This book collects a renowned scholar's essays from the past five decades and reflects two main concerns: an approach to logic that stresses argumentation, reasoning, and critical thinking and that is informal, empirical, naturalistic, practical, applied, concrete, and historical; and an interest in Galileo’s life and thought—his scientific achievements, Inquisition trial, and methodological lessons in light of his iconic status as “father of modern science.” These republished essays include many hard to find articles, out of print works, and chapters which are not available online. The collection provides an excellent resource of the author's lifelong dedication to the subject. Thus, the book contains critical analyses of some key Galilean arguments about the laws of falling bodies and the Copernican hypothesis of the earth’s motion. There is also a group of chapters in which Galileo’s argumentation is compared and contrasted with that of other figures such as Socrates, Karl Marx, Giordano Bruno, and his musicologist father Vincenzo Galilei. The chapters on Galileo’s trial illustrate an approach to the science-vs-religion issue which Finocchiaro labels “para-clerical” and conceptualizes in terms of a judicious consideration of arguments for and against Galileo and the Church. Other essays examine argumentation about Galileo’s life and thought by the major Galilean scholars of recent decades. The book will be of interest to scholars in philosophy, logic, philosophy of science, history of science, history of religion, philosophy of religion, argumentation, rhetoric, and communication studies.
Giovanni Andrea Gilio’s Dialogue on the Errors and Abuses of Painters (1564) is one of the first treatises on art published in the post-Tridentine period. It remains a key primary source for the discussion of the reform of art as it unfolded at the time of the Council of Trent and the Catholic Reformation. Relatively little is known about Gilio himself, a cleric from Fabriano, Italy. He was evidently familiar with Cardinal Alessandro Farnese’s lively court circle in Rome and dedicated his book to the cardinal. His text—available here in English in full for the first time—takes the form of a spirited dialogue among six protagonists, using the voices of each to present different points of view. Through their dialogue Gilio grapples with a host of issues, from the relationship between poetry and painting, to the function of religious images, to the effects such images have on viewers. The primary focus is the proper representation of history, and Michelangelo’s Last Judgment fresco in the Sistine Chapel is the exemplary case. Indeed, Michelangelo’s painting is both praised and condemned as an example of the possibilities and limits of art. Although Gilio’s dialogue is often quoted by art historians to point out the more controlling view of art and artists by the Roman Catholic Church, the unabridged text reveals the nuanced and provisional debates happening during this critical era.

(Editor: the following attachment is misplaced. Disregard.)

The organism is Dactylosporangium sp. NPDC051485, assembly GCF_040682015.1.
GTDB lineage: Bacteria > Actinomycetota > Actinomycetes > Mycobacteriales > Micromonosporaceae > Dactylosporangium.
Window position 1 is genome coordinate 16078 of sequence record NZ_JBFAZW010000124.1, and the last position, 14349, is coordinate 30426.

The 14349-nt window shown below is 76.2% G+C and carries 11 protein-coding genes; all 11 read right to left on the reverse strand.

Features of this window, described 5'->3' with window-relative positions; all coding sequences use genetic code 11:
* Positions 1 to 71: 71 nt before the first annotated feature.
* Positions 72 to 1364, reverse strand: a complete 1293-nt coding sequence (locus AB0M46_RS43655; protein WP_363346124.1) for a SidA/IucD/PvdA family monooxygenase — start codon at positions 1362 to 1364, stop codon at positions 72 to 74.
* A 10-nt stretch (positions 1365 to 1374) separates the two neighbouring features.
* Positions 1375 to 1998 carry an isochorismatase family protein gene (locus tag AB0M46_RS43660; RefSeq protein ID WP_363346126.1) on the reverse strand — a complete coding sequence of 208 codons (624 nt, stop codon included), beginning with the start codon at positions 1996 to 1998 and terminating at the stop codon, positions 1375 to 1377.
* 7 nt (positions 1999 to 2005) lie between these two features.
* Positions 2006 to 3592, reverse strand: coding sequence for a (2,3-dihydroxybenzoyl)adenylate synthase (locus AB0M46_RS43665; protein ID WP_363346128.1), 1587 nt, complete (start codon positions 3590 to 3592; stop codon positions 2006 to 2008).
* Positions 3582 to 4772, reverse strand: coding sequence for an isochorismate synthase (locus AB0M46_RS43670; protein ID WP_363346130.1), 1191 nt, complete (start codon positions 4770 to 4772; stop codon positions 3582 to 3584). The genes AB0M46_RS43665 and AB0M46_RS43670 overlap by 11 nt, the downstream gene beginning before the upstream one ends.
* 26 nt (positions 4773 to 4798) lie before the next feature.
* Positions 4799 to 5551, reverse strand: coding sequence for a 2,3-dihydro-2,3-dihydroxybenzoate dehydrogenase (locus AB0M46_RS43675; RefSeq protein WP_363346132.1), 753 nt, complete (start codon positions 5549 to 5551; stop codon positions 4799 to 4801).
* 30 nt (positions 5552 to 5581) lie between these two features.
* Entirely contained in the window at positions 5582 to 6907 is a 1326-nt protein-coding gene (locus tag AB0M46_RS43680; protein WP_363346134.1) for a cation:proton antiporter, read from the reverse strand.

Descartes is widely regarded to be the father of modern philosophy and his Meditations is among the most important philosophical texts ever written. The Routledge Guidebook to Descartes’ Meditations introduces the major themes in Descartes’ great book and acts as a companion for reading this key work, examining: The context of Descartes’ work and the background to his writing Each separate part of the text in relation to its goals, meanings and impact The reception the book received when first seen by the world The relevance of Descartes’ work to modern philosophy, it’s legacy and influence With further reading included throughout, this text follows Descartes’ original work closely, making it essential reading for all students of philosophy, and all those wishing to get to grips with this classic work.
An “intriguing and accessible” (Publishers Weekly) interpretation of the life of Galileo Galilei, one of history’s greatest and most fascinating scientists, that sheds new light on his discoveries and how he was challenged by science deniers. “We really need this story now, because we’re living through the next chapter of science denial” (Bill McKibben). Galileo’s story may be more relevant today than ever before. At present, we face enormous crises—such as minimizing the dangers of climate change—because the science behind these threats is erroneously questioned or ignored. Galileo encountered this problem 400 years ago. His discoveries, based on careful observations and ingenious experiments, contradicted conventional wisdom and the teachings of the church at the time. Consequently, in a blatant assault on freedom of thought, his books were forbidden by church authorities. Astrophysicist and bestselling author Mario Livio draws on his own scientific expertise and uses his “gifts as a great storyteller” (The Washington Post) to provide a “refreshing perspective” (Booklist) into how Galileo reached his bold new conclusions about the cosmos and the laws of nature. A freethinker who followed the evidence wherever it led him, Galileo was one of the most significant figures behind the scientific revolution. He believed that every educated person should know science as well as literature, and insisted on reaching the widest audience possible, publishing his books in Italian rather than Latin. Galileo was put on trial with his life in the balance for refusing to renounce his scientific convictions. He remains a hero and inspiration to scientists and all of those who respect science—which, as Livio reminds us in this “admirably clear and concise” (The Times, London) book, remains threatened everyday.